2. As a “born and bred” Southern Baptist, baptized at ten by immersion, I have to say I’ll be voting “yes” to change our policy in order to accept dedicated Christ-followers who may have been baptized by another means.

    My brother-in-law, a dedicated Christian and successful businessman who has been recognized by his city for his Christian influence in the community presented himself years ago to a Baptist church for membership. Because he had been baptized by another means as a child, they insisted that he be “re-baptized”. He felt that to be an insult, questioning his commitment so went elsewhere. Today he is an active Methodist, along with my sister (who like, me was born and bred SB). My brother-in-law was not looking for Baptist church, he was looking for a place to serve. He found it in a church who recognized his commitment, not his mode of baptism. It just happened to be Methodist.

    I don’t want us to make baptism a test of faith. The world of Christian disciples is bigger than Baptists. Rather than require a certain kind of baptism, let’s require active service as proof of commitment!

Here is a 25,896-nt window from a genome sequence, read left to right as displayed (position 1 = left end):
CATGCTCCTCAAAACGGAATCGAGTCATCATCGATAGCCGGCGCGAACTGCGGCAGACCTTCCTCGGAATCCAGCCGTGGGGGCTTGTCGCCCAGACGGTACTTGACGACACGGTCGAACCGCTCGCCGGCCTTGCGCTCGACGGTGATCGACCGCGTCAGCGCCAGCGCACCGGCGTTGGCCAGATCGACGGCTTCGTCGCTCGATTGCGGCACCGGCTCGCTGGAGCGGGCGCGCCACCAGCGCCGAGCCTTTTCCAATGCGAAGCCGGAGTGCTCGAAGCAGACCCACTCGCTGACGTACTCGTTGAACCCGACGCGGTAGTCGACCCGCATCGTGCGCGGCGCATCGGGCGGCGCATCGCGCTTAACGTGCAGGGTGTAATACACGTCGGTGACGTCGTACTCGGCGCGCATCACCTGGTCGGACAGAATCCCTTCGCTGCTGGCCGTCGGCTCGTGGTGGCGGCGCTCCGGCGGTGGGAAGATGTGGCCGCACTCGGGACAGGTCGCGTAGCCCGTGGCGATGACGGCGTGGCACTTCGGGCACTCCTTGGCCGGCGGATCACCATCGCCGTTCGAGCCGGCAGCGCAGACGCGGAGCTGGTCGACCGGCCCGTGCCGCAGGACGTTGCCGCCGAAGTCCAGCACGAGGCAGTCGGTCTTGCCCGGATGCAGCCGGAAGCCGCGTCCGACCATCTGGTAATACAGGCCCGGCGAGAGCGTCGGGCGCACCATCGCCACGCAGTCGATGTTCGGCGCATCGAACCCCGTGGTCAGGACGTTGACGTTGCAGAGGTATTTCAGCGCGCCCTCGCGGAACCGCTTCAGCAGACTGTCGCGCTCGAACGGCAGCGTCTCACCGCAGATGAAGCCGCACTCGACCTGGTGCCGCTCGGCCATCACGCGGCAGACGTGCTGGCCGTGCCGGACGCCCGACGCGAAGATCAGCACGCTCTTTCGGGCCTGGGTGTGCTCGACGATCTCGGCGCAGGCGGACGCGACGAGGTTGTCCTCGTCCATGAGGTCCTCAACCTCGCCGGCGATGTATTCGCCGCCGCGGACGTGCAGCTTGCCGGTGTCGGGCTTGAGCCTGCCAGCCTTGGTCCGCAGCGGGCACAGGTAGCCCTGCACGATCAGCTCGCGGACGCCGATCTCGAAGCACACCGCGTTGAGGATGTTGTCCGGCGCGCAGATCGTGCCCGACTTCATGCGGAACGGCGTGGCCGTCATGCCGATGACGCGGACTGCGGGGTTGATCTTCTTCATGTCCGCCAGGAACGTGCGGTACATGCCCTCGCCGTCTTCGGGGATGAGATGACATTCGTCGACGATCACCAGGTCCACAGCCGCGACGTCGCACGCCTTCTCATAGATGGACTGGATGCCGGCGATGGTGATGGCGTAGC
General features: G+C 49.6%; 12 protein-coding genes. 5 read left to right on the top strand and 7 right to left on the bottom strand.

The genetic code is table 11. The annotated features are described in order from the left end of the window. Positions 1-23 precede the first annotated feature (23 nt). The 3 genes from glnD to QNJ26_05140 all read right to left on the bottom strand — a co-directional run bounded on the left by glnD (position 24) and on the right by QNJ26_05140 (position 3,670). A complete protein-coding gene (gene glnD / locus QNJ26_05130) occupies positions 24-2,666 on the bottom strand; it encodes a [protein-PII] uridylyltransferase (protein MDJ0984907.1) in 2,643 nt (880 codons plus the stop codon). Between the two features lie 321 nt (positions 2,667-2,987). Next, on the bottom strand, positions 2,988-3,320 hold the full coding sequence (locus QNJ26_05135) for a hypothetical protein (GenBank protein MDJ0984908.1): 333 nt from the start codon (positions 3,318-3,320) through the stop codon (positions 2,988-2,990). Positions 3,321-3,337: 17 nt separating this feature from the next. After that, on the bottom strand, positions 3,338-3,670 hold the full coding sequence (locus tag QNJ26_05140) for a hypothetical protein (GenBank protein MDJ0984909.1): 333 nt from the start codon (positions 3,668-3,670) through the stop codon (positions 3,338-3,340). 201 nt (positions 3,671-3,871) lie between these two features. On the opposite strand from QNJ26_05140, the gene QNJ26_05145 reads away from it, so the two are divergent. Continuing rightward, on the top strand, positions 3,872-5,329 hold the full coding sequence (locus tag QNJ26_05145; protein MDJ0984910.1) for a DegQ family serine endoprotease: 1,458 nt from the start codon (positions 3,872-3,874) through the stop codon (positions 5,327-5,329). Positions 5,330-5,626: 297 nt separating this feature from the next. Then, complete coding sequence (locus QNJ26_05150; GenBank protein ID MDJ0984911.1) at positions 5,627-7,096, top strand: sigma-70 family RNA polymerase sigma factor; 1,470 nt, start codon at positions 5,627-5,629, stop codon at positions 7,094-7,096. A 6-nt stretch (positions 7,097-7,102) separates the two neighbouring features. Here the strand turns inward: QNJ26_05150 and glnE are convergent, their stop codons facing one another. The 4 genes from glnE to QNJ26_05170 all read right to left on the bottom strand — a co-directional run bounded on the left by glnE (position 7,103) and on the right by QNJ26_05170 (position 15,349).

This issue will only be divisive if we let it be so. I’ll vote yes. If the rest vote no and we don’t change the policy, I’m not going anywhere.

  3. It is my feeling and prayer that the members of our church can agree to disagree agreeably and respectfully on the matter of baptism. I do not believe that the different opinions will cause a split the church; it is God’s church, and we are one in the Spirit of God/Love. I believe we shall act in the spirit of love.

    Maxwell Cumbia

  4. I was baptized, as a teenager, by imerson in another denomination similar to the Baptist denomination although they felt that salvation occurs in the baptistry. They said that they were not sacramental but seems to me that was a sacramental view. Anyway, when my wife and I were married, I went forward to join her home Baptist church, one Sunday, and was afterwards told I’d need to be rebaptized, they did not recognize my baptism from another denomination. I dunno, go figure! I went ahead and was rebaptized as a testimony to them of my faith. Anyway, we moved to Richmond, VA where I learned that First Baptist would have accepted my first baptism. That it was from another denomination was not a problem for First Baptist. Seems to me that First Baptist already, to a certain extent, has this tradition going and is just extending it a bit to those from other denominations. Seems to me that the Baptist perspective of faith being the key to salvation justifies this. In my humble opinion.

  5. Mmmm…..It`s water…. always wet:) Please do not split His church over “wet”! Lead on Jim!!!!!!!!!!!!!!!!!! Steven Netcott